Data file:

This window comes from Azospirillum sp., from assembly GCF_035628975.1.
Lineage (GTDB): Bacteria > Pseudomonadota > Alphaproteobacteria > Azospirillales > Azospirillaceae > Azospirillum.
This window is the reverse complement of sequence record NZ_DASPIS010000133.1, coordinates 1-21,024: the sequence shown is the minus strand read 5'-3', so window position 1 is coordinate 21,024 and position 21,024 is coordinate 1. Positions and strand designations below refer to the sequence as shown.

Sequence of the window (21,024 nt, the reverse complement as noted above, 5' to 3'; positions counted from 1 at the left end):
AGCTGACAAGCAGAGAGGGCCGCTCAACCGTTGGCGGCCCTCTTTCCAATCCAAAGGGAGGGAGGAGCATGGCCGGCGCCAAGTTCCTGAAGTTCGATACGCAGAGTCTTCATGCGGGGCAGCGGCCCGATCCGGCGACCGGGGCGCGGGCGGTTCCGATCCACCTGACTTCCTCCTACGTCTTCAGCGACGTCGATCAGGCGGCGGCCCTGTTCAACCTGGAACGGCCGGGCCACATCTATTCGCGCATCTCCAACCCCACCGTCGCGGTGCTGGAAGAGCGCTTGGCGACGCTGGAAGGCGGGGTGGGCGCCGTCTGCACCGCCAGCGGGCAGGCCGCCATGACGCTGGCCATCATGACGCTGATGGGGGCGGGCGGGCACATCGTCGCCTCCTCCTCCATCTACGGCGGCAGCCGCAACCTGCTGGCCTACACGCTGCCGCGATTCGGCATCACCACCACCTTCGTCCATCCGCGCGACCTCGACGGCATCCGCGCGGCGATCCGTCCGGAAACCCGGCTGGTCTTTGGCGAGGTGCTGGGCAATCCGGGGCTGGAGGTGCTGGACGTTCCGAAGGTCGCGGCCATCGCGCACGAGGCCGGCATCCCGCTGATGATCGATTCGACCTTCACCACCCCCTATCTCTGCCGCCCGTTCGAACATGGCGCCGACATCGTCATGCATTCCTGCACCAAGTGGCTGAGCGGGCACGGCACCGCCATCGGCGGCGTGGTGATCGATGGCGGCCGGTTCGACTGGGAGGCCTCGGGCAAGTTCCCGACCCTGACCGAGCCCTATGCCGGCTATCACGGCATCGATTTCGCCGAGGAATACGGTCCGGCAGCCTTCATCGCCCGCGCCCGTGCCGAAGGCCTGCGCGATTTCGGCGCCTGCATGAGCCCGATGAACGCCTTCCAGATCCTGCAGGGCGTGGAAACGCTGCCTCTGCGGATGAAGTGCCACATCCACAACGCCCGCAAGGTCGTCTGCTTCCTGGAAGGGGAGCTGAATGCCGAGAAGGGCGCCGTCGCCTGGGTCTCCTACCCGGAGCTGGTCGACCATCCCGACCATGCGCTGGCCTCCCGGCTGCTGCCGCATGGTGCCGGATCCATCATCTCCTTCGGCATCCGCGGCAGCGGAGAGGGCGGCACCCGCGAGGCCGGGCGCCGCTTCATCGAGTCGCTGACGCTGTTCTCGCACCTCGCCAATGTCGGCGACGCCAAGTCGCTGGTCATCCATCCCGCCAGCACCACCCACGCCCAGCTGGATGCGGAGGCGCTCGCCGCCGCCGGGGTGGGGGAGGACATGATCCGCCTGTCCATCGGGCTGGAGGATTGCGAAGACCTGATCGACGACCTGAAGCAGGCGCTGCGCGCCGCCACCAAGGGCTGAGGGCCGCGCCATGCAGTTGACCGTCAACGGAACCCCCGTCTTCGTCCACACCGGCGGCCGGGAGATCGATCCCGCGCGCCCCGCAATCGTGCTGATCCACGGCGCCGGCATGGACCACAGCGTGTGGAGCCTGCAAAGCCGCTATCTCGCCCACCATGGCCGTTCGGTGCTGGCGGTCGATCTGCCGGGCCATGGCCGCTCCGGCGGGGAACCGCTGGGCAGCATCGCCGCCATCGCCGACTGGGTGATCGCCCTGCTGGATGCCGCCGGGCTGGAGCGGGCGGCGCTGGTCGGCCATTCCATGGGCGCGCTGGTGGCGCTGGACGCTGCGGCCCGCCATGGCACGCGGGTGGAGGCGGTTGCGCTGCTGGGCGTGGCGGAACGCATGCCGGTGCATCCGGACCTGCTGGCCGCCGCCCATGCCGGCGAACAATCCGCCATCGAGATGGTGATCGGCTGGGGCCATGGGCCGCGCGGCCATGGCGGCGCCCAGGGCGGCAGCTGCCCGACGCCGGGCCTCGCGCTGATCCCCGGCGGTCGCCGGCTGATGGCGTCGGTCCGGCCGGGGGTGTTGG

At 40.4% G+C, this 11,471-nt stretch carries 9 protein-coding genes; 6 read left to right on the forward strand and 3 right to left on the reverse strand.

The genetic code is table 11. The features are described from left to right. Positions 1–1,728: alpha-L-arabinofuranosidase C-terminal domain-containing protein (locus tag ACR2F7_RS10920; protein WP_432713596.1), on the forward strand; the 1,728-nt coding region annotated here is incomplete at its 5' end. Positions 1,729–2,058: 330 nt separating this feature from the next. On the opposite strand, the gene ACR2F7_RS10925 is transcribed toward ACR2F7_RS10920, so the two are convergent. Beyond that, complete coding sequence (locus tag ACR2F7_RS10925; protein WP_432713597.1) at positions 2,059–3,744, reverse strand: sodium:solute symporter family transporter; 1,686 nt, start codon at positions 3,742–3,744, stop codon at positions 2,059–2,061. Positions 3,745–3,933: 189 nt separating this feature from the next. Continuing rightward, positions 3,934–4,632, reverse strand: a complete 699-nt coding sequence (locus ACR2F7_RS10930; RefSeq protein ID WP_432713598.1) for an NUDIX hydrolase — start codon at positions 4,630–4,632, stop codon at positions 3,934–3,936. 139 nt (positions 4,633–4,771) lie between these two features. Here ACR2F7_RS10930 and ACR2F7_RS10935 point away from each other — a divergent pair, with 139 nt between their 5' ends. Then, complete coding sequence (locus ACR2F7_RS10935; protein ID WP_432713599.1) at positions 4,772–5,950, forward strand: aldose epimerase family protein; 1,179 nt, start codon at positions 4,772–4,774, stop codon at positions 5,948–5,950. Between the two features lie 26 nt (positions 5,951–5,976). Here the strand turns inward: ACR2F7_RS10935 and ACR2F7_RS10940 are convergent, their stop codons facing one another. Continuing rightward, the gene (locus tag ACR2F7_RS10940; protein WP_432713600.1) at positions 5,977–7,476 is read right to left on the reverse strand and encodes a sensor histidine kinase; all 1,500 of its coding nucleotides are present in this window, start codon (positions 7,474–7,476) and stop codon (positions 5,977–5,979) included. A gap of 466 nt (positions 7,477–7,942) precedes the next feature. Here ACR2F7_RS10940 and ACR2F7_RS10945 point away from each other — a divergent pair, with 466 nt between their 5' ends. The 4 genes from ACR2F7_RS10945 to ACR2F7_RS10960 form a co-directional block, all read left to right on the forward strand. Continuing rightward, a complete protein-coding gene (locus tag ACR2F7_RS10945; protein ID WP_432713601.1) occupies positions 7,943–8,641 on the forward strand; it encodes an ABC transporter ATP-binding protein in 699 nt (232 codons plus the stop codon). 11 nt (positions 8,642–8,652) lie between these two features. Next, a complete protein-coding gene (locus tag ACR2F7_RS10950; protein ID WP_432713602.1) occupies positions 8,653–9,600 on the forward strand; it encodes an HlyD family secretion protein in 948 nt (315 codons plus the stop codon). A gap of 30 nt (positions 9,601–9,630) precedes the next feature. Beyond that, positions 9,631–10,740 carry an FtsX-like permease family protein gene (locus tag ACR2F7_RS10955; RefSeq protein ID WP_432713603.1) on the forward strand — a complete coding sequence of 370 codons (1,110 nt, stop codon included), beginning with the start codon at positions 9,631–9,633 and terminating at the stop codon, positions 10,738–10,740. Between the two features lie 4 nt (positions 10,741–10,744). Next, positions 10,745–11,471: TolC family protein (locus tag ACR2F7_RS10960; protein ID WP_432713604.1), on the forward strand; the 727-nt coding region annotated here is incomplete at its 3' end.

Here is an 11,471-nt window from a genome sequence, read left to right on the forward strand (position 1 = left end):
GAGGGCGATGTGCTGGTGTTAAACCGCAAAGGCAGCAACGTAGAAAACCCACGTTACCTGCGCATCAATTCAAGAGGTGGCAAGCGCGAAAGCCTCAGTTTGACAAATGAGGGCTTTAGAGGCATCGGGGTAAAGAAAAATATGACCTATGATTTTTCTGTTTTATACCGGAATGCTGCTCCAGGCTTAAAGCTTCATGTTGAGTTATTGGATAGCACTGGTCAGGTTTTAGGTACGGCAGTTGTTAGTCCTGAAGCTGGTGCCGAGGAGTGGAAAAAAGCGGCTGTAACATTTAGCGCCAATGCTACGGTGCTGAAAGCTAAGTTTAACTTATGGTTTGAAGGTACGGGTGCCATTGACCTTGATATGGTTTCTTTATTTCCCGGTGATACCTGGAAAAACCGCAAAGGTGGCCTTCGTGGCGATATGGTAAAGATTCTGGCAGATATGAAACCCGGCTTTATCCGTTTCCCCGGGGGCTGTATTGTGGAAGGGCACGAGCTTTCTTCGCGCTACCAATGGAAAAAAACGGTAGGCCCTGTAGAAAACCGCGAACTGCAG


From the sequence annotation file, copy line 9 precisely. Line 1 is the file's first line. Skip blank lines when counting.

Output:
GAGGGCGATGTGCTGGTGTTAAACCGCAAAGGCAGCAACGTAGAAAACCCACGTTACCTGCGCATCAATTCAAGAGGTGGCAAGCGCGAAAGCCTCAGTTTGACAAATGAGGGCTTTAGAGGCATCGGGGTAAAGAAAAATATGACCTATGATTTTTCTGTTTTATACCGGAATGCTGCTCCAGGCTTAAAGCTTCATGTTGAGTTATTGGATAGCACTGGTCAGGTTTTAGGTACGGCAGTTGTTAGTCCTGAAGCTGGTGCCGAGGAGTGGAAAAAAGCGGCTGTAACATTTAGCGCCAATGCTACGGTGCTGAAAGCTAAGTTTAACTTATGGTTTGAAGGTACGGGTGCCATTGACCTTGATATGGTTTCTTTATTTCCCGGTGATACCTGGAAAAACCGCAAAGGTGGCCTTCGTGGCGATATGGTAAAGATTCTGGCAGATATGAAACCCGGCTTTATCCGTTTCCCCGGGGGCTGTATTGTGGAAGGGCACGAGCTTTCTTCGCGCTACCAATGGAAAAAAACGGTAGGCCCTGTAGAAAACCGCGAACTGCAG